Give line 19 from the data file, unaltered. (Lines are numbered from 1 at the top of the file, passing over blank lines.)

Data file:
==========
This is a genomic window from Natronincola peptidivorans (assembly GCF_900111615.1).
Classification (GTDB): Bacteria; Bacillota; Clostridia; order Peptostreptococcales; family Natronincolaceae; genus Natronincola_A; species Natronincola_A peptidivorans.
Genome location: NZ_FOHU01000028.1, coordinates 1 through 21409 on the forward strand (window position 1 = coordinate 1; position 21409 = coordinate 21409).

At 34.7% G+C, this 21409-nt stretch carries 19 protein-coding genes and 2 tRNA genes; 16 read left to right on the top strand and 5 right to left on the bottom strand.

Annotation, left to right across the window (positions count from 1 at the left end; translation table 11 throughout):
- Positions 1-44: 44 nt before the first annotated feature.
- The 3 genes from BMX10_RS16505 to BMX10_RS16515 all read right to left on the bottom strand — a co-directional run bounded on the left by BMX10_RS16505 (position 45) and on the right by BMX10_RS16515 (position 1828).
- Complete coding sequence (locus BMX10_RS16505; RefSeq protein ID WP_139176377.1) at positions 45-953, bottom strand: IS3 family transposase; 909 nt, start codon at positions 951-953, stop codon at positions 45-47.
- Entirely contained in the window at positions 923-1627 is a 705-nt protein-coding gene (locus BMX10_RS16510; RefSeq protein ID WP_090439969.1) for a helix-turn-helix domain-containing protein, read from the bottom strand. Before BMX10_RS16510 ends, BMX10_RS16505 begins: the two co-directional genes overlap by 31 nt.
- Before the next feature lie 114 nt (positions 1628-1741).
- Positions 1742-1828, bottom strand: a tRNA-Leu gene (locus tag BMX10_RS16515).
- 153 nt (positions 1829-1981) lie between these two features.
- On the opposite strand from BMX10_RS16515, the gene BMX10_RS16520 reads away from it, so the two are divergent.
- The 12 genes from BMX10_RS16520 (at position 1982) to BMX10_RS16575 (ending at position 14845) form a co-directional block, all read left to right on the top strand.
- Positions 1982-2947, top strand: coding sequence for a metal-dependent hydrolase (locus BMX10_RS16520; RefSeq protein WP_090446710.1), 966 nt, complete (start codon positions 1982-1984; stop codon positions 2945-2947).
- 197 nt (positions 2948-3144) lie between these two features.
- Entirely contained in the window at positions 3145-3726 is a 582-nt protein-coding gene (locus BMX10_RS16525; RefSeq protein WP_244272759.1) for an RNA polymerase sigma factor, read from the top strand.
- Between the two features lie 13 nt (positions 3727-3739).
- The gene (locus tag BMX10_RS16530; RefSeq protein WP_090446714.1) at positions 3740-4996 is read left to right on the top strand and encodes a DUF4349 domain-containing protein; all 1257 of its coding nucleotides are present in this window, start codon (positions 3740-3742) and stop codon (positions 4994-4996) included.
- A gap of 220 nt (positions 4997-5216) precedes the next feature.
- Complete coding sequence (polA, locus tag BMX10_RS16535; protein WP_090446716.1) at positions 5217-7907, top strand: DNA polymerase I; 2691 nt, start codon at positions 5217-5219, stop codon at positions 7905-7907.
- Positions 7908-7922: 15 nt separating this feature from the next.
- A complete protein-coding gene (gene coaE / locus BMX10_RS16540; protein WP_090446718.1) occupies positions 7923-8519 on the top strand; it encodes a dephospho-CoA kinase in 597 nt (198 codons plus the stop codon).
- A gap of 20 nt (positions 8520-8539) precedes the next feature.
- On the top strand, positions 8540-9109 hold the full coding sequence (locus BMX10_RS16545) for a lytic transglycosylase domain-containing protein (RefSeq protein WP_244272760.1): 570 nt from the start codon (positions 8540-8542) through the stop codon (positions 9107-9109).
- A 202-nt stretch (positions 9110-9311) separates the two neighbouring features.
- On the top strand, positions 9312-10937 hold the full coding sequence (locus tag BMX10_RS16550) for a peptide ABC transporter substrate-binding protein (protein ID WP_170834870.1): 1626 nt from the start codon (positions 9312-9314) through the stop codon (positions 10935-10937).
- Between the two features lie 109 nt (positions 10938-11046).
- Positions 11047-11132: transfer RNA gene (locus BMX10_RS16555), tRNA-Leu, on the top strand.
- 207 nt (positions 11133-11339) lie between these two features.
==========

- The gene (locus tag BMX10_RS16530; RefSeq protein WP_090446714.1) at positions 3740-4996 is read left to right on the top strand and encodes a DUF4349 domain-containing protein; all 1257 of its coding nucleotides are present in this window, start codon (positions 3740-3742) and stop codon (positions 4994-4996) included.